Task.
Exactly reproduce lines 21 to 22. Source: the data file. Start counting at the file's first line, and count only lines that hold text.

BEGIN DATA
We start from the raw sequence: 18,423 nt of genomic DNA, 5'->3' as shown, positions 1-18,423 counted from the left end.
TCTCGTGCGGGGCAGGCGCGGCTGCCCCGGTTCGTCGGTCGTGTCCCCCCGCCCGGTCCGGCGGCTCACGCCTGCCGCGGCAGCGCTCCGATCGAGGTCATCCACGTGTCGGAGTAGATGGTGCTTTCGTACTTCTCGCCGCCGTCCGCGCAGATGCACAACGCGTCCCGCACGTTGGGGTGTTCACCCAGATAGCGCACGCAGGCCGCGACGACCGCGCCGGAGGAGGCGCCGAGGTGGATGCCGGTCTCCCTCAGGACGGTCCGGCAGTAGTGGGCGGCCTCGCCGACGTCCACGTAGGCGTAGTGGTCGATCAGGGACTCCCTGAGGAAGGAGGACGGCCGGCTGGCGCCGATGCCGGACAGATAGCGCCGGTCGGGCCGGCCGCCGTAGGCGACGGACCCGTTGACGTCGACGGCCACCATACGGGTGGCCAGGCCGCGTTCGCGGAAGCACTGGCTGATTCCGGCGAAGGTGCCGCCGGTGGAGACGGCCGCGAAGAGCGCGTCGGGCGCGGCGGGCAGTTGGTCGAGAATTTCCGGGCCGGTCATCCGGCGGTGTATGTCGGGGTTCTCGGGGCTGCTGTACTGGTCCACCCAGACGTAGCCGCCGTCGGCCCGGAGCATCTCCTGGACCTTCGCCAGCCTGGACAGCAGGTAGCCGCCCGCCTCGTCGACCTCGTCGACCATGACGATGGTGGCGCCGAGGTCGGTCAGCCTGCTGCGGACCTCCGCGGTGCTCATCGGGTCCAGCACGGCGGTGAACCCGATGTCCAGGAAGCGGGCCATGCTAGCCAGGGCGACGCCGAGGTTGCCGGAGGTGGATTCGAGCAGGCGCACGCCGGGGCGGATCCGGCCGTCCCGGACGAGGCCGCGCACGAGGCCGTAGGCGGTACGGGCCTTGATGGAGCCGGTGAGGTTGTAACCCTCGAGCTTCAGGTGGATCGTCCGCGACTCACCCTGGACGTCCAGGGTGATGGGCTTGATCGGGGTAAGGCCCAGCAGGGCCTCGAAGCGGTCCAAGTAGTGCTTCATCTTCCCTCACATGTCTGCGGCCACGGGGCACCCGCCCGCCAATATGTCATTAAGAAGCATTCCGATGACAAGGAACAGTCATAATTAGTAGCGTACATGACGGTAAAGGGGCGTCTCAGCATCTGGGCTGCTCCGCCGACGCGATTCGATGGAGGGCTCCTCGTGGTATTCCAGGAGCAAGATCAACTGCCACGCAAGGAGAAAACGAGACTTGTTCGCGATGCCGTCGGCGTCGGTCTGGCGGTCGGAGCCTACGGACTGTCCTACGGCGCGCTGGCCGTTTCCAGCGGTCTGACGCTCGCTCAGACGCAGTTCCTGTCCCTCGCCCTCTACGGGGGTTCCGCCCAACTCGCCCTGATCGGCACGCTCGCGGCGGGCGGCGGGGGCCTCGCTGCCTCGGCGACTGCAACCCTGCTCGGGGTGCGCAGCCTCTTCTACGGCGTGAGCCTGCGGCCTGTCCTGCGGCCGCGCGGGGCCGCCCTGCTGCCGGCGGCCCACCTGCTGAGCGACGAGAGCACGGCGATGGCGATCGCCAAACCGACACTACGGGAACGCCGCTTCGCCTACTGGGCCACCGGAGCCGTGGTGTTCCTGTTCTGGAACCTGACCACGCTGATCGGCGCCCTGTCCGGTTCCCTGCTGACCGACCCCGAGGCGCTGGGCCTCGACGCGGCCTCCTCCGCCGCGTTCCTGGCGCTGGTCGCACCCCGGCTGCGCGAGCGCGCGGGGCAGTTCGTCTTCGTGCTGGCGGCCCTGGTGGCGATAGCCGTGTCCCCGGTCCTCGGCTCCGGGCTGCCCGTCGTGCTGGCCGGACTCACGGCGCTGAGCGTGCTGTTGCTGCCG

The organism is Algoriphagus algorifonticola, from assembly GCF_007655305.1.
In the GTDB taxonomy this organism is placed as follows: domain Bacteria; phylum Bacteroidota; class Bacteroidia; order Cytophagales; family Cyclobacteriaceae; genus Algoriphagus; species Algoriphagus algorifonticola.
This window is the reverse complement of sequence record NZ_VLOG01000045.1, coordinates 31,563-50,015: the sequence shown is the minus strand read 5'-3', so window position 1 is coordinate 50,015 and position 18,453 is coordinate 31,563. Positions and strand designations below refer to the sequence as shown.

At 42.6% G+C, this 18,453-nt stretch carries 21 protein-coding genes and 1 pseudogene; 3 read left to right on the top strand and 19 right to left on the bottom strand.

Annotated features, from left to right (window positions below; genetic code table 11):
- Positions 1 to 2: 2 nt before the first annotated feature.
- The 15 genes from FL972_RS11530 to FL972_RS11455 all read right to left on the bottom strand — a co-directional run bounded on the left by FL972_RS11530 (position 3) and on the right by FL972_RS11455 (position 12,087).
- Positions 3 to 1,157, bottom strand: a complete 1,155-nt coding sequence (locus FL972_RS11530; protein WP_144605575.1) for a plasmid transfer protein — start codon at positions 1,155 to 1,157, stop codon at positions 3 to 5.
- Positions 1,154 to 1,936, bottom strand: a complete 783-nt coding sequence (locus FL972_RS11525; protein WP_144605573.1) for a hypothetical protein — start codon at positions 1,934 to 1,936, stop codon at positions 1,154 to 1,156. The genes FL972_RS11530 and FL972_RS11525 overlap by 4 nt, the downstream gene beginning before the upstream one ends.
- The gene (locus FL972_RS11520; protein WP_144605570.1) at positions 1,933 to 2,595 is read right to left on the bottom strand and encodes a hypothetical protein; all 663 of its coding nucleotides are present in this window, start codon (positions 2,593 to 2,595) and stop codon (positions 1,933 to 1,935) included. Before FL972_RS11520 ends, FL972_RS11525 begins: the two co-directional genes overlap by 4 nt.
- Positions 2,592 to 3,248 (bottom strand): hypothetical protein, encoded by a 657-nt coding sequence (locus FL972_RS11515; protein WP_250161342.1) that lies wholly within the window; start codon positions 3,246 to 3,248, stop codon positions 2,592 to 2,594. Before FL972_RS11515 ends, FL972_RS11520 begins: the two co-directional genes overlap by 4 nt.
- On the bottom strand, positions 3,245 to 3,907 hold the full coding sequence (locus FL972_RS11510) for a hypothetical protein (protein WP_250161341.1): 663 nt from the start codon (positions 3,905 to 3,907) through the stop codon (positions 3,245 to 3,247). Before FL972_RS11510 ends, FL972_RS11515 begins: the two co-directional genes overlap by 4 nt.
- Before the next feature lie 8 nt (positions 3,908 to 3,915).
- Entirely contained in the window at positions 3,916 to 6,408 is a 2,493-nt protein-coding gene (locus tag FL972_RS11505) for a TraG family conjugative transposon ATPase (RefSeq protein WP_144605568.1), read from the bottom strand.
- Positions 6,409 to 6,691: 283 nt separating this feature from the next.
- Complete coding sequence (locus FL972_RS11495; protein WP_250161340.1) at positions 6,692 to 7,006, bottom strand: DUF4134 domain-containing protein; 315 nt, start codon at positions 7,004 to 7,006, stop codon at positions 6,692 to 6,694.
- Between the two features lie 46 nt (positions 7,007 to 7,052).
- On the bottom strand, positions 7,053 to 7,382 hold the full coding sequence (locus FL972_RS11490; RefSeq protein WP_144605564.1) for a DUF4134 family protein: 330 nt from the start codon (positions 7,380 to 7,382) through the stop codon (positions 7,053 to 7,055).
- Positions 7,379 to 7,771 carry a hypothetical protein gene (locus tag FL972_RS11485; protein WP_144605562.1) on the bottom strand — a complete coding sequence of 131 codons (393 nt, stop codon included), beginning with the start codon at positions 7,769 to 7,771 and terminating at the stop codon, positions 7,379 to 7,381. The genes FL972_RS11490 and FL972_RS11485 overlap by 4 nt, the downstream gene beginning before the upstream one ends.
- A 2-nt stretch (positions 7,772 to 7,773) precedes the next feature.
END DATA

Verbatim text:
- Positions 7,379 to 7,771 carry a hypothetical protein gene (locus tag FL972_RS11485; protein WP_144605562.1) on the bottom strand — a complete coding sequence of 131 codons (393 nt, stop codon included), beginning with the start codon at positions 7,769 to 7,771 and terminating at the stop codon, positions 7,379 to 7,381. The genes FL972_RS11490 and FL972_RS11485 overlap by 4 nt, the downstream gene beginning before the upstream one ends.
- A 2-nt stretch (positions 7,772 to 7,773) precedes the next feature.